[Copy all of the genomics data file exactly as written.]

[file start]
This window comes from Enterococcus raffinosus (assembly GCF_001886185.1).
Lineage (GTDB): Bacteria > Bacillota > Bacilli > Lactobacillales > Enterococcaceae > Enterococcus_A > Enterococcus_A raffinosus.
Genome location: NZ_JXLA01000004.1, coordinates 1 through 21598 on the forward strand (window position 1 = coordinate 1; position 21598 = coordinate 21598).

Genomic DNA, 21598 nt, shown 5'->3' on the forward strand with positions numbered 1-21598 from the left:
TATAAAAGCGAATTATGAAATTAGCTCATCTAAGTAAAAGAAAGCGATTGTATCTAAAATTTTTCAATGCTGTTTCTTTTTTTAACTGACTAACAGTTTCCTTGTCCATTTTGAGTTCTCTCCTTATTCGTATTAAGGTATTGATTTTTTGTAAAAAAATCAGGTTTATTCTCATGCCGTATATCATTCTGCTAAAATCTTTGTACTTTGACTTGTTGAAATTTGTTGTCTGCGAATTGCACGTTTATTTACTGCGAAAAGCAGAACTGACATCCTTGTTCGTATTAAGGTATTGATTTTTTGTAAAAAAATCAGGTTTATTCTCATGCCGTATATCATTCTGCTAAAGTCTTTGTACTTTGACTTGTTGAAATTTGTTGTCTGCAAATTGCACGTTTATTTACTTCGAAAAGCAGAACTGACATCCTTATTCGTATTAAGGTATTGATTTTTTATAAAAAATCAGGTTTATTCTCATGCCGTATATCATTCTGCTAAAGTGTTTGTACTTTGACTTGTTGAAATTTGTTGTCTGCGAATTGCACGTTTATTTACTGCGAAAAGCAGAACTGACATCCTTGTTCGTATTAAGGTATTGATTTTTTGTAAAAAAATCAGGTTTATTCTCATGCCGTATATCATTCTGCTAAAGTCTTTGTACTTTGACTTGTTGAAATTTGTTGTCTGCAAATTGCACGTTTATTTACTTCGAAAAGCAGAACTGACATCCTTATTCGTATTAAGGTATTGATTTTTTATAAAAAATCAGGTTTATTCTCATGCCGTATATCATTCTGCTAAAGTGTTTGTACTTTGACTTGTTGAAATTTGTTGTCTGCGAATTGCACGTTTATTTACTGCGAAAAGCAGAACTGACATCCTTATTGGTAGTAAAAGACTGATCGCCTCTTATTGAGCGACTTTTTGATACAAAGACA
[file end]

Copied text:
This window comes from Enterococcus raffinosus (assembly GCF_001886185.1).
Lineage (GTDB): Bacteria > Bacillota > Bacilli > Lactobacillales > Enterococcaceae > Enterococcus_A > Enterococcus_A raffinosus.
Genome location: NZ_JXLA01000004.1, coordinates 1 through 21598 on the forward strand (window position 1 = coordinate 1; position 21598 = coordinate 21598).

Genomic DNA, 21598 nt, shown 5'->3' on the forward strand with positions numbered 1-21598 from the left:
TATAAAAGCGAATTATGAAATTAGCTCATCTAAGTAAAAGAAAGCGATTGTATCTAAAATTTTTCAATGCTGTTTCTTTTTTTAACTGACTAACAGTTTCCTTGTCCATTTTGAGTTCTCTCCTTATTCGTATTAAGGTATTGATTTTTTGTAAAAAAATCAGGTTTATTCTCATGCCGTATATCATTCTGCTAAAATCTTTGTACTTTGACTTGTTGAAATTTGTTGTCTGCGAATTGCACGTTTATTTACTGCGAAAAGCAGAACTGACATCCTTGTTCGTATTAAGGTATTGATTTTTTGTAAAAAAATCAGGTTTATTCTCATGCCGTATATCATTCTGCTAAAGTCTTTGTACTTTGACTTGTTGAAATTTGTTGTCTGCAAATTGCACGTTTATTTACTTCGAAAAGCAGAACTGACATCCTTATTCGTATTAAGGTATTGATTTTTTATAAAAAATCAGGTTTATTCTCATGCCGTATATCATTCTGCTAAAGTGTTTGTACTTTGACTTGTTGAAATTTGTTGTCTGCGAATTGCACGTTTATTTACTGCGAAAAGCAGAACTGACATCCTTGTTCGTATTAAGGTATTGATTTTTTGTAAAAAAATCAGGTTTATTCTCATGCCGTATATCATTCTGCTAAAGTCTTTGTACTTTGACTTGTTGAAATTTGTTGTCTGCAAATTGCACGTTTATTTACTTCGAAAAGCAGAACTGACATCCTTATTCGTATTAAGGTATTGATTTTTTATAAAAAATCAGGTTTATTCTCATGCCGTATATCATTCTGCTAAAGTGTTTGTACTTTGACTTGTTGAAATTTGTTGTCTGCGAATTGCACGTTTATTTACTGCGAAAAGCAGAACTGACATCCTTATTGGTAGTAAAAGACTGATCGCCTCTTATTGAGCGACTTTTTGATACAAAGACA